OTTAWA (Reuters) - Prime Minister Stephen Harper dismissed reports on Friday that he was contemplating a deal with the separatist Bloc Quebecois to keep his minority Conservative government in power.
Speculation is mounting that the main opposition Liberals, who are riding high in the polls, could try to bring down the government later this year.
The Conservatives need the support of at least one opposition party to survive a confidence vote. Some newspapers and commentators are now raising the prospect of a deal with the Bloc, which wants independence for the province of Quebec.
“That is absolutely untrue ... The Bloc Quebecois stands for the break-up of this country. We will not govern this country in a pact or arrangement with the Bloc Quebecois,” Harper said in the western province of Saskatchewan.
“I don’t know where that (idea) is coming from but there is no contemplation of that, let alone the possibility of that,” he told a televised news conference.
Talk of a possible deal grew this week after Conservative legislators unexpectedly backed a Parliamentary motion by the Bloc on taxes in Quebec. The predominantly French-speaking province accounts for 75 of the 308 seats in the House of Commons.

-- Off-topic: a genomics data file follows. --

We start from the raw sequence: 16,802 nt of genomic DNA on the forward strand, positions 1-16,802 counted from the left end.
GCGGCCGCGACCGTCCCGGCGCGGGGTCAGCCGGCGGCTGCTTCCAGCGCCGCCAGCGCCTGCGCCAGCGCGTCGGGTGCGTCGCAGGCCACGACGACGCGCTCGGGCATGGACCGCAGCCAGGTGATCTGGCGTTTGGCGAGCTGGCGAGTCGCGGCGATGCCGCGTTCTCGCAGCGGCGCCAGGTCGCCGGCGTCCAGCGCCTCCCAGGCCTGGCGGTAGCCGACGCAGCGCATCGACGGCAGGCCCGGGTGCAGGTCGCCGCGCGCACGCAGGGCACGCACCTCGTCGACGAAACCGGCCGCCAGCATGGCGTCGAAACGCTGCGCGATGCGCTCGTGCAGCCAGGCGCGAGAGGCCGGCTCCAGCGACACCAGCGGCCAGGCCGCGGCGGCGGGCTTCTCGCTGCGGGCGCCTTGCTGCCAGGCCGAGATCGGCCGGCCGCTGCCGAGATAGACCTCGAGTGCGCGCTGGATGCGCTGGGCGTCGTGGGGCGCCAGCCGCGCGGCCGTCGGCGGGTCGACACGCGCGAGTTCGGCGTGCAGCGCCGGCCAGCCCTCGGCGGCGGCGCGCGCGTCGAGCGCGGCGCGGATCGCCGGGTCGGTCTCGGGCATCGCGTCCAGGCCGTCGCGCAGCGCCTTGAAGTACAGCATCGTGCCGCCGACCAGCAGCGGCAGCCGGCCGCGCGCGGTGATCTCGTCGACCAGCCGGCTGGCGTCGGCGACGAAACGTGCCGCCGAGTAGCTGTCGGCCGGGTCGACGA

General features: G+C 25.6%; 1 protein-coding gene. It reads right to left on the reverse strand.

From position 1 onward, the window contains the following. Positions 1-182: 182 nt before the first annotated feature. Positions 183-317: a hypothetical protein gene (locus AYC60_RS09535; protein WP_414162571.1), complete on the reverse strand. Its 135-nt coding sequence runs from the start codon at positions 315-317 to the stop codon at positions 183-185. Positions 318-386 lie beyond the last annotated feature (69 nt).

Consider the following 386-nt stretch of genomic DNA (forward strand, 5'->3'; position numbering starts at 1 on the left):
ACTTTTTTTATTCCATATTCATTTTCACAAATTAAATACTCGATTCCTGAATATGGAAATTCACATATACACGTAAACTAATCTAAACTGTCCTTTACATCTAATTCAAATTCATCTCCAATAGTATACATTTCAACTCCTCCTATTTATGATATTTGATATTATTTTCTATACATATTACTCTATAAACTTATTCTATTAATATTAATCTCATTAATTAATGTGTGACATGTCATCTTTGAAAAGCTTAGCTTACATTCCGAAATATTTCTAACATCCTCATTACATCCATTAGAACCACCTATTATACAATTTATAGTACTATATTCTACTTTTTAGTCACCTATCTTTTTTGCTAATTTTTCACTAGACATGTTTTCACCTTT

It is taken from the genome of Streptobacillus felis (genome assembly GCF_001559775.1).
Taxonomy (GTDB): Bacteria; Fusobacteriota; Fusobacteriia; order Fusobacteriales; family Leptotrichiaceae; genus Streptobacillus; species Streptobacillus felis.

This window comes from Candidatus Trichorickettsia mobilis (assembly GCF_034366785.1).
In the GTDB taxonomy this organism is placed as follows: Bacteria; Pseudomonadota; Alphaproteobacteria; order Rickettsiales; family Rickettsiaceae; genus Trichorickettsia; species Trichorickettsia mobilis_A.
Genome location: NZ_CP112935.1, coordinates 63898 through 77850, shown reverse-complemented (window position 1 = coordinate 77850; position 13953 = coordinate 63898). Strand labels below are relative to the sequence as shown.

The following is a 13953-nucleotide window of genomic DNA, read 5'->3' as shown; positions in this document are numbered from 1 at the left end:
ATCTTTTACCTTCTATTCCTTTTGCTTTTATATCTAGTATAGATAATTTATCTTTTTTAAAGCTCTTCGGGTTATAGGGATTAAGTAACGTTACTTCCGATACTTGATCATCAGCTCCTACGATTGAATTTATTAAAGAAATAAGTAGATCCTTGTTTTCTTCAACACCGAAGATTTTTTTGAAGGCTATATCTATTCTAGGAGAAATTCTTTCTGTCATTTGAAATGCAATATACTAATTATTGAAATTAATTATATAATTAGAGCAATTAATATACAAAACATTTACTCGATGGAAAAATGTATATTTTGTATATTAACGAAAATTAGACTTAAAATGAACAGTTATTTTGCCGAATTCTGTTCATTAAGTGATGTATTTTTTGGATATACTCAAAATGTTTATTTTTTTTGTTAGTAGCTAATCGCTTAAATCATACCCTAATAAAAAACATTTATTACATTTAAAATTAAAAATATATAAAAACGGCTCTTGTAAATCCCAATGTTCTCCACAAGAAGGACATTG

Bloc leader Gilles Duceppe deflected talk of a deal on Thursday, saying instead that he wanted support for a proposed stimulus bill. The Bloc kept the Conservatives in power on several crucial votes in 2006 and 2007.
Even the speculation of an arrangement with the Bloc reflects how far Harper’s fortunes have fallen since the Conservatives won a strengthened minority in last October’s election, handing the Liberals a crushing defeat.
A month later he tried to cut off public funding for political parties, which would have hit opposition groupings particularly hard. The Liberals, Bloc and left-leaning New Democrats united in a bid to defeat Harper, who only escaped by having Parliament suspended.
He also lashed out at what he called the separatist menace to Canada, a tactic that cost him support in Quebec.
The Liberals then ditched leader Stephane Dion and chose the more telegenic Michael Ignatieff, who has done so well that recent polls put his party ahead of the Conservatives nationally.
This week, a poll taken in Quebec showed the Liberals well ahead of the Bloc, which field candidates only in Quebec. The party holds 49 of the province’s 75 seats and that strength has been a major factor in preventing any national party from forming a majority government in Canada since June 2004.
The survey also fueled talk that the Bloc would rather do a deal with Harper than lose seats in an election this year.
Ignatieff told supporters on Thursday he was in no rush to force an election and pointed out the Liberal Party still needed plenty of rebuilding, politically and financially.
Figures released by Canada’s electoral officer on Friday showed that in the first quarter of 2009 the Liberals raised C$1.9 million ($1.6 million), much less than the C$4.4 million raised by the Conservatives.
Reporting by David Ljunggren; editing by Rob Wilson